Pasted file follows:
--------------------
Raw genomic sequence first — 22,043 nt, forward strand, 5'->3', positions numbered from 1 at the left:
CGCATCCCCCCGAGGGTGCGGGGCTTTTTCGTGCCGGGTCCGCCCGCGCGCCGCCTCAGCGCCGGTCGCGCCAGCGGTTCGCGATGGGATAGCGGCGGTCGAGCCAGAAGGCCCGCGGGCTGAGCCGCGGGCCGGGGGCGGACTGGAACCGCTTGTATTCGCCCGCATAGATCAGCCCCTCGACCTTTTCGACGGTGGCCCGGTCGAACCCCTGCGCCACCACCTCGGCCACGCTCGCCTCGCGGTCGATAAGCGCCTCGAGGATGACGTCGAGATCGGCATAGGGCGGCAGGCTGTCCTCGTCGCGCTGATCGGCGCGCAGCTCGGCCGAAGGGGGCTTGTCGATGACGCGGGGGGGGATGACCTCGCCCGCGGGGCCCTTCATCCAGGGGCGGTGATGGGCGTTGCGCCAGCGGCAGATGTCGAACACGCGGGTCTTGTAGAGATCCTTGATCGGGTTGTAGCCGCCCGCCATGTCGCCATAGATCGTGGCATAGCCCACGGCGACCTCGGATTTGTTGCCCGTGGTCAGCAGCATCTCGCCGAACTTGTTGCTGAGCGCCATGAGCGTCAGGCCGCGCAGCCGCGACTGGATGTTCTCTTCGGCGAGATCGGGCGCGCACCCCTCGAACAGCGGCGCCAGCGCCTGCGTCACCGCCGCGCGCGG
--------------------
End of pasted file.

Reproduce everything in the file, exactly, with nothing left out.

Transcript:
Raw genomic sequence first — 22,043 nt, forward strand, 5'->3', positions numbered from 1 at the left:
CGCATCCCCCCGAGGGTGCGGGGCTTTTTCGTGCCGGGTCCGCCCGCGCGCCGCCTCAGCGCCGGTCGCGCCAGCGGTTCGCGATGGGATAGCGGCGGTCGAGCCAGAAGGCCCGCGGGCTGAGCCGCGGGCCGGGGGCGGACTGGAACCGCTTGTATTCGCCCGCATAGATCAGCCCCTCGACCTTTTCGACGGTGGCCCGGTCGAACCCCTGCGCCACCACCTCGGCCACGCTCGCCTCGCGGTCGATAAGCGCCTCGAGGATGACGTCGAGATCGGCATAGGGCGGCAGGCTGTCCTCGTCGCGCTGATCGGCGCGCAGCTCGGCCGAAGGGGGCTTGTCGATGACGCGGGGGGGGATGACCTCGCCCGCGGGGCCCTTCATCCAGGGGCGGTGATGGGCGTTGCGCCAGCGGCAGATGTCGAACACGCGGGTCTTGTAGAGATCCTTGATCGGGTTGTAGCCGCCCGCCATGTCGCCATAGATCGTGGCATAGCCCACGGCGACCTCGGATTTGTTGCCCGTGGTCAGCAGCATCTCGCCGAACTTGTTGCTGAGCGCCATGAGCGTCAGGCCGCGCAGCCGCGACTGGATGTTCTCTTCGGCGAGATCGGGCGCGCACCCCTCGAACAGCGGCGCCAGCGCCTGCGTCACCGCCGCGCGCGG